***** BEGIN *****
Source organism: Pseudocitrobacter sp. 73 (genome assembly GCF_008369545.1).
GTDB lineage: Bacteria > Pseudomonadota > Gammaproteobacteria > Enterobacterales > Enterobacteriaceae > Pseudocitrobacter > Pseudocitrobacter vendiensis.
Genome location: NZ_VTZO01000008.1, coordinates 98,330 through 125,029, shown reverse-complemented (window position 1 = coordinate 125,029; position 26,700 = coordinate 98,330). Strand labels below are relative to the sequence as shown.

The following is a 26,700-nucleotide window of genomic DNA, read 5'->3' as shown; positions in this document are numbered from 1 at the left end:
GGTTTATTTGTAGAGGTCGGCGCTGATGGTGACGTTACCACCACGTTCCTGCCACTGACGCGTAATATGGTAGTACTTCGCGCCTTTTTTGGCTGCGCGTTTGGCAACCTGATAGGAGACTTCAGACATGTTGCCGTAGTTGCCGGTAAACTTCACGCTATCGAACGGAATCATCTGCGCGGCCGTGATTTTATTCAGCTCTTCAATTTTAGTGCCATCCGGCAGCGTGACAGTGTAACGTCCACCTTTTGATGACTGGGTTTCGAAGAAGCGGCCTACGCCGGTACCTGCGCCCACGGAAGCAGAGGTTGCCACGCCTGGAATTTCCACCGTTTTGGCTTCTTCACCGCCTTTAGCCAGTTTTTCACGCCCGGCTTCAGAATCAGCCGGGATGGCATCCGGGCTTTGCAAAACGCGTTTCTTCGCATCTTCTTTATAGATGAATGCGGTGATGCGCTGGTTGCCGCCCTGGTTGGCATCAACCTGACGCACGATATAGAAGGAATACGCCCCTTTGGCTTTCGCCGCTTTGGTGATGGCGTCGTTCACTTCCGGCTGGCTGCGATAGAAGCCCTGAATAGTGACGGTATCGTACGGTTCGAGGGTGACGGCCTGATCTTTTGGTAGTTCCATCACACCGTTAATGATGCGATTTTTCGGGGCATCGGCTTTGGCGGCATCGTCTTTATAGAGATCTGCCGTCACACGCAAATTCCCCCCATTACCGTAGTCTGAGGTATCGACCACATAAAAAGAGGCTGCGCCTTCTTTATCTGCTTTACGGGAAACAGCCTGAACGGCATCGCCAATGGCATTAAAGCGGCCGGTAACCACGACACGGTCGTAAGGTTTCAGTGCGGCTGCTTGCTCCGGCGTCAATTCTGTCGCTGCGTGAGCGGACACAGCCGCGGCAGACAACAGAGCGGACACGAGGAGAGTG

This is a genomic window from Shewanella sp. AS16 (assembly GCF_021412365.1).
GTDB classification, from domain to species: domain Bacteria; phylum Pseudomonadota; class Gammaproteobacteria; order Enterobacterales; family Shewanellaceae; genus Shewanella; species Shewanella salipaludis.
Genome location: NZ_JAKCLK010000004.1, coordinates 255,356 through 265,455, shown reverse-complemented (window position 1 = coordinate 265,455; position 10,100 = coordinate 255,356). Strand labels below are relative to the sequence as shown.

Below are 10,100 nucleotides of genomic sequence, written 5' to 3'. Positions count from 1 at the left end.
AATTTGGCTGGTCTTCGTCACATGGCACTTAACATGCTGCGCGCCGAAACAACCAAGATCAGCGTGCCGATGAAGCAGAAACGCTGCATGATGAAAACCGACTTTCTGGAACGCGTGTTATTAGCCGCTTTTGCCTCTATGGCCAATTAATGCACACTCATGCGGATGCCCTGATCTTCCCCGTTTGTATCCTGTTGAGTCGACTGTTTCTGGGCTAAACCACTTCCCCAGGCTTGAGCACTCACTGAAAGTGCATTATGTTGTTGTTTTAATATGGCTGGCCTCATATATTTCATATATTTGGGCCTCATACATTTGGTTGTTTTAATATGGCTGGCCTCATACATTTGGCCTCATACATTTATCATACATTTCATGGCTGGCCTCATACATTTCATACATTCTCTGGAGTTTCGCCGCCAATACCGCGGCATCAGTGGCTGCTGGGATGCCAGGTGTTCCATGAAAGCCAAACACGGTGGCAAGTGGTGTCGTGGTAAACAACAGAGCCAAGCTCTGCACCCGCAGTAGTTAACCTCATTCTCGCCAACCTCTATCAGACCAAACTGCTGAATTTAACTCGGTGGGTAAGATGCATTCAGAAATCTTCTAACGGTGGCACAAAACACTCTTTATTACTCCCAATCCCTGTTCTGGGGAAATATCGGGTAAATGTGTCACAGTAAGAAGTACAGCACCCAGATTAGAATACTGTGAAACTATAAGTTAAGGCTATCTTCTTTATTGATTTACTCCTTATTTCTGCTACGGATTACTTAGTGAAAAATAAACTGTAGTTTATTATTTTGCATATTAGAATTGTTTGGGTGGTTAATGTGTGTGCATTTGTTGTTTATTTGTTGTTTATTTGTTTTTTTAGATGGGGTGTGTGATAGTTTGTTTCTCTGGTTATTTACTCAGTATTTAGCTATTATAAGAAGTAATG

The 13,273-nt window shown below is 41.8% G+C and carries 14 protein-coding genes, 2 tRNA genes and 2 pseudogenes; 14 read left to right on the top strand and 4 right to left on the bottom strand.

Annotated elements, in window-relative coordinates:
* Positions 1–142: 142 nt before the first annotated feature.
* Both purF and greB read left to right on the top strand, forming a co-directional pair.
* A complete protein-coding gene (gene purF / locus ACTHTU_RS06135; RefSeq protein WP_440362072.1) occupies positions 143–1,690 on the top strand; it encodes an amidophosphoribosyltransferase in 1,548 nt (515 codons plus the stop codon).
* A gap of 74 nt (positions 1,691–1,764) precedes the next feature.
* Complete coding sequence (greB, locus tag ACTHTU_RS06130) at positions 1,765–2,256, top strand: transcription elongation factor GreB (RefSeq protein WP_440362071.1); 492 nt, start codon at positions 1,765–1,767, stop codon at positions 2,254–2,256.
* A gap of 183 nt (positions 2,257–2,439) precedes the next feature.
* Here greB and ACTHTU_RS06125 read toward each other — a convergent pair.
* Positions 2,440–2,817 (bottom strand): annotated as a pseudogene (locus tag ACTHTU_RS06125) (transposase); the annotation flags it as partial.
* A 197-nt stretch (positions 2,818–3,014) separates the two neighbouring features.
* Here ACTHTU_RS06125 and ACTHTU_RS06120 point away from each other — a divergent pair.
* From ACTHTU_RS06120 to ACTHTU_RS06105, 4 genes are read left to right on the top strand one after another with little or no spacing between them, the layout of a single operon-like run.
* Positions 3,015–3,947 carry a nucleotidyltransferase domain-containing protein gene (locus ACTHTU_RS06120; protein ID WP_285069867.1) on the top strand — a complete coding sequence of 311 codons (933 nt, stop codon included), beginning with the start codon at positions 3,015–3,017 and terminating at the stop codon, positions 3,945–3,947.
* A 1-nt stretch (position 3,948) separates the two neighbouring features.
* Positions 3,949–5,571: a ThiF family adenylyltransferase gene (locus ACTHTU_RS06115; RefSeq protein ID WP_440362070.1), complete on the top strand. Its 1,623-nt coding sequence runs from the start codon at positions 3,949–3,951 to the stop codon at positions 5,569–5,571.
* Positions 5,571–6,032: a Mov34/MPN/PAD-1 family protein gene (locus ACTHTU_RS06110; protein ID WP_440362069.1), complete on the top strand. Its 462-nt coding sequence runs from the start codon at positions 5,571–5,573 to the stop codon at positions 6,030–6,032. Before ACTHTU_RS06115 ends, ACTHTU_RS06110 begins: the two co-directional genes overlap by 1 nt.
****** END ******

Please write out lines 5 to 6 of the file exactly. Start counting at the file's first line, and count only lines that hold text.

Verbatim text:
GGTTTATTTGTAGAGGTCGGCGCTGATGGTGACGTTACCACCACGTTCCTGCCACTGACGCGTAATATGGTAGTACTTCGCGCCTTTTTTGGCTGCGCGTTTGGCAACCTGATAGGAGACTTCAGACATGTTGCCGTAGTTGCCGGTAAACTTCACGCTATCGAACGGAATCATCTGCGCGGCCGTGATTTTATTCAGCTCTTCAATTTTAGTGCCATCCGGCAGCGTGACAGTGTAACGTCCACCTTTTGATGACTGGGTTTCGAAGAAGCGGCCTACGCCGGTACCTGCGCCCACGGAAGCAGAGGTTGCCACGCCTGGAATTTCCACCGTTTTGGCTTCTTCACCGCCTTTAGCCAGTTTTTCACGCCCGGCTTCAGAATCAGCCGGGATGGCATCCGGGCTTTGCAAAACGCGTTTCTTCGCATCTTCTTTATAGATGAATGCGGTGATGCGCTGGTTGCCGCCCTGGTTGGCATCAACCTGACGCACGATATAGAAGGAATACGCCCCTTTGGCTTTCGCCGCTTTGGTGATGGCGTCGTTCACTTCCGGCTGGCTGCGATAGAAGCCCTGAATAGTGACGGTATCGTACGGTTCGAGGGTGACGGCCTGATCTTTTGGTAGTTCCATCACACCGTTAATGATGCGATTTTTCGGGGCATCGGCTTTGGCGGCATCGTCTTTATAGAGATCTGCCGTCACACGCAAATTCCCCCCATTACCGTAGTCTGAGGTATCGACCACATAAAAAGAGGCTGCGCCTTCTTTATCTGCTTTACGGGAAACAGCCTGAACGGCATCGCCAATGGCATTAAAGCGGCCGGTAACCACGACACGGTCGTAAGGTTTCAGTGCGGCTGCTTGCTCCGGCGTCAATTCTGTCGCTGCGTGAGCGGACACAGCCGCGGCAGACAACAGAGCGGACACGAGGAGAGTG

This is a genomic window from Shewanella sp. AS16 (assembly GCF_021412365.1).